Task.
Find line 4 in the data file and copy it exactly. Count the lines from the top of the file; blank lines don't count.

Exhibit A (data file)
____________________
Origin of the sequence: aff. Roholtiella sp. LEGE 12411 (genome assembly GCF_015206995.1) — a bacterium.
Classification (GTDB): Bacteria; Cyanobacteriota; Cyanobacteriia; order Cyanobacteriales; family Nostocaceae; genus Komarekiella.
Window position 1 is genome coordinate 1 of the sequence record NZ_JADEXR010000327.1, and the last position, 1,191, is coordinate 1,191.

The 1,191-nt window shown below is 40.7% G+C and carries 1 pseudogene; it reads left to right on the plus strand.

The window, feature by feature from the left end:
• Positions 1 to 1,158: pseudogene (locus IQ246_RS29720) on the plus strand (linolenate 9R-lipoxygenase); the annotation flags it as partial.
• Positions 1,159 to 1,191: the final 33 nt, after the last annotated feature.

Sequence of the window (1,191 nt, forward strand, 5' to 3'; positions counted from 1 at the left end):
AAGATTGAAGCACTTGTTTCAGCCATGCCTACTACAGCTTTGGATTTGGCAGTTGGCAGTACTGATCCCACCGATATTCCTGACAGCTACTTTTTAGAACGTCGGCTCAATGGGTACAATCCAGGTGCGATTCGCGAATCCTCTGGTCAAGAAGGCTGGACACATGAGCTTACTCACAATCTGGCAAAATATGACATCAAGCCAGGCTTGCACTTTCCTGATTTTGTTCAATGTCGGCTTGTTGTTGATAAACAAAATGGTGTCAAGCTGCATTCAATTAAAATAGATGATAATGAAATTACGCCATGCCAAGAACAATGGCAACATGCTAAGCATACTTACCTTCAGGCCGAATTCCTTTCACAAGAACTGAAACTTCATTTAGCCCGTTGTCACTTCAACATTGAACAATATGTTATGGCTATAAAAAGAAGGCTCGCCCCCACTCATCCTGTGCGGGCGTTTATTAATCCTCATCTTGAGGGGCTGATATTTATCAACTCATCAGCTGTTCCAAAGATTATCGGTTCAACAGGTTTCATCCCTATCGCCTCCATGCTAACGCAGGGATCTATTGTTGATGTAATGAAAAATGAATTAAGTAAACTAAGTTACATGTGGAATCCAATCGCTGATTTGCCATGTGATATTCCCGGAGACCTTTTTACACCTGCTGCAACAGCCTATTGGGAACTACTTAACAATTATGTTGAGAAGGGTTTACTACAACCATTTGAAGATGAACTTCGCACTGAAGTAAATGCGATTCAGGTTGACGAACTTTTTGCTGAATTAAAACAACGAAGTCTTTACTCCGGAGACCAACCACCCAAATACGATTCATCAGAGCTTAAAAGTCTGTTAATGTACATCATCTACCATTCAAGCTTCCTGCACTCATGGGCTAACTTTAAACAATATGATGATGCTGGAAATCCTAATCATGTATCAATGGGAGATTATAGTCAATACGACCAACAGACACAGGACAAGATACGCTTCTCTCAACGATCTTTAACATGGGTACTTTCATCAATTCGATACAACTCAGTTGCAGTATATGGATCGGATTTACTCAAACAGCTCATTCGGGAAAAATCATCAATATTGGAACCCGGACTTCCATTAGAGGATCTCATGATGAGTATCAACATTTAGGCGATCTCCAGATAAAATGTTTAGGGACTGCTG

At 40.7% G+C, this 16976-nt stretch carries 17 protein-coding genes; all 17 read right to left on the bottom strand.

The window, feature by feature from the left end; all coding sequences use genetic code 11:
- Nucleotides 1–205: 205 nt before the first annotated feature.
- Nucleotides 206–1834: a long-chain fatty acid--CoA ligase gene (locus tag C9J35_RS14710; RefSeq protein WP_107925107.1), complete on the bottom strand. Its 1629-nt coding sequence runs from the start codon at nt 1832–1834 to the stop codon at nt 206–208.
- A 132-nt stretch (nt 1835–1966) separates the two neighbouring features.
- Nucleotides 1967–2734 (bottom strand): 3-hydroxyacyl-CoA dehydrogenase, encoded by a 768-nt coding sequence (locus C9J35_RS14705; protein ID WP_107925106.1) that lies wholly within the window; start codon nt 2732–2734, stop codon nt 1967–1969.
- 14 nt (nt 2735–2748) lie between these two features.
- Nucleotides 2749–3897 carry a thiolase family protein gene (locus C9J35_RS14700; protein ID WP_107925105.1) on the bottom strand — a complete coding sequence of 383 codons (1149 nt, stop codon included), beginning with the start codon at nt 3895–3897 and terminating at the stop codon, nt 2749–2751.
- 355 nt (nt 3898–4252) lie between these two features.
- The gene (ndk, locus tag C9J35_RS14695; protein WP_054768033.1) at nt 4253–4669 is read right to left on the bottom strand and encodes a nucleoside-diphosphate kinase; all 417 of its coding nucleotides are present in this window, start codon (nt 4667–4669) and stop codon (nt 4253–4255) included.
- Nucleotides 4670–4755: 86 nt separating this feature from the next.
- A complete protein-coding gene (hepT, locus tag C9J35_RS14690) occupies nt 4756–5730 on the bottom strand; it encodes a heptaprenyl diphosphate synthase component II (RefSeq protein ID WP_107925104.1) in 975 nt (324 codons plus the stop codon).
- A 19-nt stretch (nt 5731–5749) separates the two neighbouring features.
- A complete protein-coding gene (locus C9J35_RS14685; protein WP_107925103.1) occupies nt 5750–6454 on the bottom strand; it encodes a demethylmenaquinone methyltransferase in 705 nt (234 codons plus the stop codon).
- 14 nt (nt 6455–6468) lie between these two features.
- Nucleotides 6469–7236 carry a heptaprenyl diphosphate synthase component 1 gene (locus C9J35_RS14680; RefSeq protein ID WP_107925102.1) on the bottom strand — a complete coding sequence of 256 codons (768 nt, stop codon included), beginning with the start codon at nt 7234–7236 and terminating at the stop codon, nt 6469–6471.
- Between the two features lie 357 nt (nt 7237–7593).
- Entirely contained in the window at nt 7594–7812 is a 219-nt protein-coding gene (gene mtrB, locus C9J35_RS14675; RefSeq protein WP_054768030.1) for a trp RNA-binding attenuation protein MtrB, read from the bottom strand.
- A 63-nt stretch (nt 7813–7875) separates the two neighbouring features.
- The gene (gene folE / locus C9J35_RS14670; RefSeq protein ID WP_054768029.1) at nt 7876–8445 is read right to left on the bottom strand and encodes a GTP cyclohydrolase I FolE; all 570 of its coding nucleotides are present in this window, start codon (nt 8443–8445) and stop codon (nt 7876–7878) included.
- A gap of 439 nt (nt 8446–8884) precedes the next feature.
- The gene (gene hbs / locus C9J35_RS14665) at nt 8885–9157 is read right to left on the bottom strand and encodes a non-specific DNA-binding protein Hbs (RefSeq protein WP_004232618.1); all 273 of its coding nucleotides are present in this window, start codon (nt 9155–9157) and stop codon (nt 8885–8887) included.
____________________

The 1,191-nt window shown below is 40.7% G+C and carries 1 pseudogene; it reads left to right on the plus strand.